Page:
Honey Bee Rescue/Swarms   - BEE ALERT!



(watch the video)

For swarm assistance please select someone from the list below.  The list is broken down into geographic area for convenience.  It helps if you TAKE A PICTURE to be able to text/send to the beekeeper once you contact them.

Doug Koch 540-313-5183 Winchester and Frederick County
Bruce Bryant 267-280-7582 Shenandoah County
Lennie Mather 540-877-1509 Winchester/Frederick/Warren/Shenandoah Counties
John Lewis 540-931-4390 Winchester and Frederick County
Gary McKinney 540-336-4946 Stephenson
Coach Mack/Harry 540-683-1480 Front Royal, Linden, Markham, Marshall
Ron Clevenger 540-532-0246 Southern Frederick & Warren County
Tom Miller 540-664-3200 Clarke County
David Reese 540-636-8669 Warren County

One more caution:  If the swarm is high up, often the best thing to do is nothing.  We love to rescue honey bee swarms and give them homes in our hives.  However, they are not worth getting injured for.  A swarm will leave where it is located, typically within 24 hours, if you do nothing at all. 


What to do if you see a bee swarm! Watch this one minute video.


First, let’s help you figure out what you’ve got.


If the nest is in the ground, these are not honey bees.  They are probably yellow jackets.  We can’t help with that.  If they have to go, you can wait until nightfall and pour a bucket of soapy water down that hole.  That usually solves a yellow jacket problem.

If you can see a nest covering that looks like a dull gray paper, those are probably wasps.  We can’t help with that either.

But if you’re looking at a hanging blob of thousands of bees, that may be a honey bee swarm.

Don’t panic – they are quite docile in this state and not at all prone to sting.  It might look like this…

Next comes the question of where the swarm landed.  Bee swarms often land in trees.  However, they can be found about anywhere.  Below is a picture of a bee swarm on an F-18 fighter, just in case you’ve got one of them in your yard.  More seriously, the chief questions are how high and how accessible they are.  Bee swarms are prized by beekeepers, but not if we have to risk broken bones, etc.  If we can get at them, we’ll be happy to give them a new place to live, a hive!  If we can’t, they will leave on their own in a day or two.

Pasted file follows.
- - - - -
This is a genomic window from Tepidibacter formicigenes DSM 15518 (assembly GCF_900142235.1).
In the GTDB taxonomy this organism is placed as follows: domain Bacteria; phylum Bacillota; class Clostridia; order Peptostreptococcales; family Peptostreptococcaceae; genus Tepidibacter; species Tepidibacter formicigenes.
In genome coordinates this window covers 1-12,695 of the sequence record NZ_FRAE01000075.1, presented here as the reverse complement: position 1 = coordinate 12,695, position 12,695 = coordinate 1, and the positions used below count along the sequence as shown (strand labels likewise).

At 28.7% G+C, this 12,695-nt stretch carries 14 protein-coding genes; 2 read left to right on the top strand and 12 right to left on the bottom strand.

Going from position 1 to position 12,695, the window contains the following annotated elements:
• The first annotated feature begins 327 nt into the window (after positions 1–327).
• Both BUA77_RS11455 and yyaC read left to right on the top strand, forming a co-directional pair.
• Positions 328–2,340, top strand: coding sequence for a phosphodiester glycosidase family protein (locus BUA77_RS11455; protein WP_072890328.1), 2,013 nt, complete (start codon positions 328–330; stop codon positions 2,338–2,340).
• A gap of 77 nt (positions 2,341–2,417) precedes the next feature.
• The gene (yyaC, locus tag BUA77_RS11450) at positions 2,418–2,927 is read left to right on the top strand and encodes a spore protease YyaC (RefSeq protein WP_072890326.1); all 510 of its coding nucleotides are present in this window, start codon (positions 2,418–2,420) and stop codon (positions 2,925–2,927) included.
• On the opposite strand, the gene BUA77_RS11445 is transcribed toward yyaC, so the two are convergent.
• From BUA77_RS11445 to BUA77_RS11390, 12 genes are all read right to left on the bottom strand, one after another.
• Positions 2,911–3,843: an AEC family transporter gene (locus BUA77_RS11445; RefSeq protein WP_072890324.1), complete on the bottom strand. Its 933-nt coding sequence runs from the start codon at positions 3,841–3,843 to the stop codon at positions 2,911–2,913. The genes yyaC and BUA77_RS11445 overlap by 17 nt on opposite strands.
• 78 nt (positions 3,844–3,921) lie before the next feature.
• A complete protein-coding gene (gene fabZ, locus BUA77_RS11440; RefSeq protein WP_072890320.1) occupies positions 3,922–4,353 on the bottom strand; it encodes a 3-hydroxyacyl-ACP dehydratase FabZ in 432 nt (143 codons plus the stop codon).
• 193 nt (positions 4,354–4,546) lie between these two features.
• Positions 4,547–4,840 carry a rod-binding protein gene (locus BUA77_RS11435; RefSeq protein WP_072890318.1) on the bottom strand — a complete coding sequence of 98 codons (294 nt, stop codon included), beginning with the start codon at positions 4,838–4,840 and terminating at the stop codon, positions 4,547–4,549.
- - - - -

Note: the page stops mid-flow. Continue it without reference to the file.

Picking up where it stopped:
Catching a Swarm for experienced beekeepers

Learn how to catch a bee swarm and install it in a new hive from our friends at Brushy Mountain Bee Farm.

June 2017
From Brushy Mountain Bee Farm

Shane Gebauer, president of Brushy Mountain Bee Farm, demonstrates how to capture a bee swarm with the Hipps Swarm Retriever and install it in a super. Knowing how to catch a swarm is important both for capturing new swarms you want to add to your beekeeping operation and for recapturing bees that outgrow yoLenniur own hives before they travel too far afield. The most important part of capturing a swarm — other than wearing the proper safety equipment — is ensuring you've captured the queen and placed her within the new hive. Otherwise, the rest of the swarm will leave to find her again.

A good indication that you've successfully installed the queen is neat rows of eggs in the frames a few days to a week after you place the swarm in their new home. Once the swarm has settled in, you can start adding honey supers to the hive.


 For more information, you might look at:

Honey bee swarms

Moving honey bee swarms with bare hands